Pile Integrity Testing (PIT Testing):

 

The Pile Integrity Test (PIT) method can be utilized to determine the unknown length of a concrete deep foundation. The pile length is calculated from the time between the impact and the first sharp positive velocity reflection (assuming a reasonable wave speed of around 12,500 ft/s). The formula is as follows:

                                Length = (Time x 12,500 ft/s) / 2

The stress wave speed value is used to convert the measured stresswave travel time to distance from the accelerometer location near the pile top. A reasonable value of 12,500 ft/s is assumed for concrete foundations. Since the actual stresswave speed may vary by as much as +/-5%, depending on various factors, a similar variation in calculated distances should be recognized.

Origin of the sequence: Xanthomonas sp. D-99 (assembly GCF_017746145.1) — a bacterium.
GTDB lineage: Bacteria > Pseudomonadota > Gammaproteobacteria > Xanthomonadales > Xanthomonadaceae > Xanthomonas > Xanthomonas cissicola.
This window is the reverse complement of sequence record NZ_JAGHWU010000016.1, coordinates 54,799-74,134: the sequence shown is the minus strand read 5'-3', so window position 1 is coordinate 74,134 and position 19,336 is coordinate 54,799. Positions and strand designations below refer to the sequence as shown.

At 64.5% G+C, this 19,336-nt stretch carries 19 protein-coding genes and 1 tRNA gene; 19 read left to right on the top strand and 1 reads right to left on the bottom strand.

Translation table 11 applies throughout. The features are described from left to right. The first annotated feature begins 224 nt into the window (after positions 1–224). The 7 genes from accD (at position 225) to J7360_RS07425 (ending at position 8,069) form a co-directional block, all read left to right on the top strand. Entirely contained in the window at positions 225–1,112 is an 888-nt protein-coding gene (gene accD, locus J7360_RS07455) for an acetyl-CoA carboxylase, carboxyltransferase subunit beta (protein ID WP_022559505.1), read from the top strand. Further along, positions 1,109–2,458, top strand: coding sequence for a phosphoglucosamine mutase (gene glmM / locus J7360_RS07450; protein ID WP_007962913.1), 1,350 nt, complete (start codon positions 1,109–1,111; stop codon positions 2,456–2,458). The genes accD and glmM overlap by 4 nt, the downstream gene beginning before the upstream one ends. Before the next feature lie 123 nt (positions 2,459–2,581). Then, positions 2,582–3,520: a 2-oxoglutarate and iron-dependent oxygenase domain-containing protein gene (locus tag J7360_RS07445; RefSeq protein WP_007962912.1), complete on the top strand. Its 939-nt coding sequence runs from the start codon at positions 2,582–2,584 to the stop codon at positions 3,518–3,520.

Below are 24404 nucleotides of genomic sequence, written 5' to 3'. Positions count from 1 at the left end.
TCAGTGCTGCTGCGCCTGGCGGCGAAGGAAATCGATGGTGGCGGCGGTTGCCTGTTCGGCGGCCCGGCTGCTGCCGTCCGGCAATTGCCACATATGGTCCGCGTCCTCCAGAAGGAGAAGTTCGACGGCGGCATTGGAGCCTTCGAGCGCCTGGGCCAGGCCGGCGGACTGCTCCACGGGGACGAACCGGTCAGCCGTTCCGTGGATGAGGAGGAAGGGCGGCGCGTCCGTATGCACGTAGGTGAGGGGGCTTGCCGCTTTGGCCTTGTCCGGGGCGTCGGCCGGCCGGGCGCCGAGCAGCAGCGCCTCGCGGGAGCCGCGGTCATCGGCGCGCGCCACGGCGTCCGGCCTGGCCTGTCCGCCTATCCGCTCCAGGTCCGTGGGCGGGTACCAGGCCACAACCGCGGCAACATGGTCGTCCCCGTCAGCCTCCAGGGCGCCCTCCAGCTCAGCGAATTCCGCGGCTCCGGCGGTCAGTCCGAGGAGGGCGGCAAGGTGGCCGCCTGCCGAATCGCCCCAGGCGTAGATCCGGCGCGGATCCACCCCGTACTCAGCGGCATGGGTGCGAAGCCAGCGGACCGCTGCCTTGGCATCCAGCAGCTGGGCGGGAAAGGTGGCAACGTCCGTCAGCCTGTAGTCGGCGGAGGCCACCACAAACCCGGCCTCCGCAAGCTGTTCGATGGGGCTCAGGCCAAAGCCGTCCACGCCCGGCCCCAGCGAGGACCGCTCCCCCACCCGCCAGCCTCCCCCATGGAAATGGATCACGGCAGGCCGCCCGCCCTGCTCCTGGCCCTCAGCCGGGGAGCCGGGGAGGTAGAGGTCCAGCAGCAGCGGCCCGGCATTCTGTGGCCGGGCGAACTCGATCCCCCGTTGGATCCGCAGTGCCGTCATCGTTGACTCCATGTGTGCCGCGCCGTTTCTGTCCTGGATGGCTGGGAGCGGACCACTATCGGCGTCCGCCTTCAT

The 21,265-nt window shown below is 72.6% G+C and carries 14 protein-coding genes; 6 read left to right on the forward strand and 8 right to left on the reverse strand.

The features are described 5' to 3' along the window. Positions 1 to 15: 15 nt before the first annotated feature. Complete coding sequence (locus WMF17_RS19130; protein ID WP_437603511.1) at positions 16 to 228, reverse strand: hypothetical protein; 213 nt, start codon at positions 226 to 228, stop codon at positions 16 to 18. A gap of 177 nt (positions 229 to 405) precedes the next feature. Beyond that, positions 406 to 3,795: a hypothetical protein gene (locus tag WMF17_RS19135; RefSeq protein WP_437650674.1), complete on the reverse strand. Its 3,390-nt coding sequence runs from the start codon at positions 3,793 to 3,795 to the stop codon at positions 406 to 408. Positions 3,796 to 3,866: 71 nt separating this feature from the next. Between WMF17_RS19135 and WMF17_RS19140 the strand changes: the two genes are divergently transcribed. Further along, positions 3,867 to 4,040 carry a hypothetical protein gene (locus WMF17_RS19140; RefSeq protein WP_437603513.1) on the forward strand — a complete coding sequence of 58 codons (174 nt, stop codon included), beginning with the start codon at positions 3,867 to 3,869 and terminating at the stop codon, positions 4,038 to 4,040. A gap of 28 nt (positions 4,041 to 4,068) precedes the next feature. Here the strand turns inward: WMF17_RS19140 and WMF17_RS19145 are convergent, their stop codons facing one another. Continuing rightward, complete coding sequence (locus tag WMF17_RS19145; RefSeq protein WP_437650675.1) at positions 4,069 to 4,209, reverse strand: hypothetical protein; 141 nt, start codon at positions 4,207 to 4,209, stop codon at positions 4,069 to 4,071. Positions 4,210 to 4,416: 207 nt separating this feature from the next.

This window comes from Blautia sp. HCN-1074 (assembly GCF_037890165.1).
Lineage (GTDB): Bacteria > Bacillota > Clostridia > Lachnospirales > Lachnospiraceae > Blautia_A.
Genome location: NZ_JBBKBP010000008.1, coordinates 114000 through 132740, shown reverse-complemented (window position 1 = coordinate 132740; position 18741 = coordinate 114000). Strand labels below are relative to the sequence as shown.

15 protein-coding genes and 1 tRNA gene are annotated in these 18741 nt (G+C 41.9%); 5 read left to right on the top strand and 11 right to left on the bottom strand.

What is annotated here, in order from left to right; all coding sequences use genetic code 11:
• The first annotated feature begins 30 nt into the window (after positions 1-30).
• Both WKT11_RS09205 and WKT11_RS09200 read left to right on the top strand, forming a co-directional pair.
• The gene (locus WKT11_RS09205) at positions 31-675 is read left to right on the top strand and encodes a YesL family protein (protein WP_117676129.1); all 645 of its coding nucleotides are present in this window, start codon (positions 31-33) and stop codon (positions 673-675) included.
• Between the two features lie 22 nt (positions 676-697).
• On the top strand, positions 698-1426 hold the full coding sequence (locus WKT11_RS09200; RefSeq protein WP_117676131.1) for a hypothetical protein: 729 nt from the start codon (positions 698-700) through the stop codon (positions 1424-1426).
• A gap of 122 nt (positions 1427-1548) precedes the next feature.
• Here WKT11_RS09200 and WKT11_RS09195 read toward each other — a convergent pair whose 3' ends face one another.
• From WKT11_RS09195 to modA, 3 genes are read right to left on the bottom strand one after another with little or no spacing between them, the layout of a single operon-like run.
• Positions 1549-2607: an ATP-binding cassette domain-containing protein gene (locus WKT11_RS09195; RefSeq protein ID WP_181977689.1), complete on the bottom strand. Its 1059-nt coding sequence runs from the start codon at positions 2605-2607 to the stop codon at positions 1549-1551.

Parallel Seismic Testing (PST Testing):

 

The Parallel Seismic Method is another method that could be utilized to determine the unknown length of a deep foundation. This method is performed by installing a borehole adjacent to the deep foundation in question. The borehole must be parallel to the foundation element and within a few feet proximity. The borehole should also extend about 10-15 feet below the expected bottom of the foundation.

 

The top of the foundation is impacted with an impulsive hammer that generates compressional and/or shear waves that travel down the foundation and into the surrounding soil. The waves are collected at various intervals along the borehole using a hydrophone receiver probe and plotted versus depth.

 

The foundation length is determined from the first arrival time of the signal. In general, the signal will travel faster through the foundation element then the soil. Therefore, when the hydrophone is below the bottom of the foundation, the signal first arrival time will be incrementally delayed versus depth at a higher rate than when the hydrophone is adjacent to the foundation. The location of the change in slope is said to be the bottom of the foundation.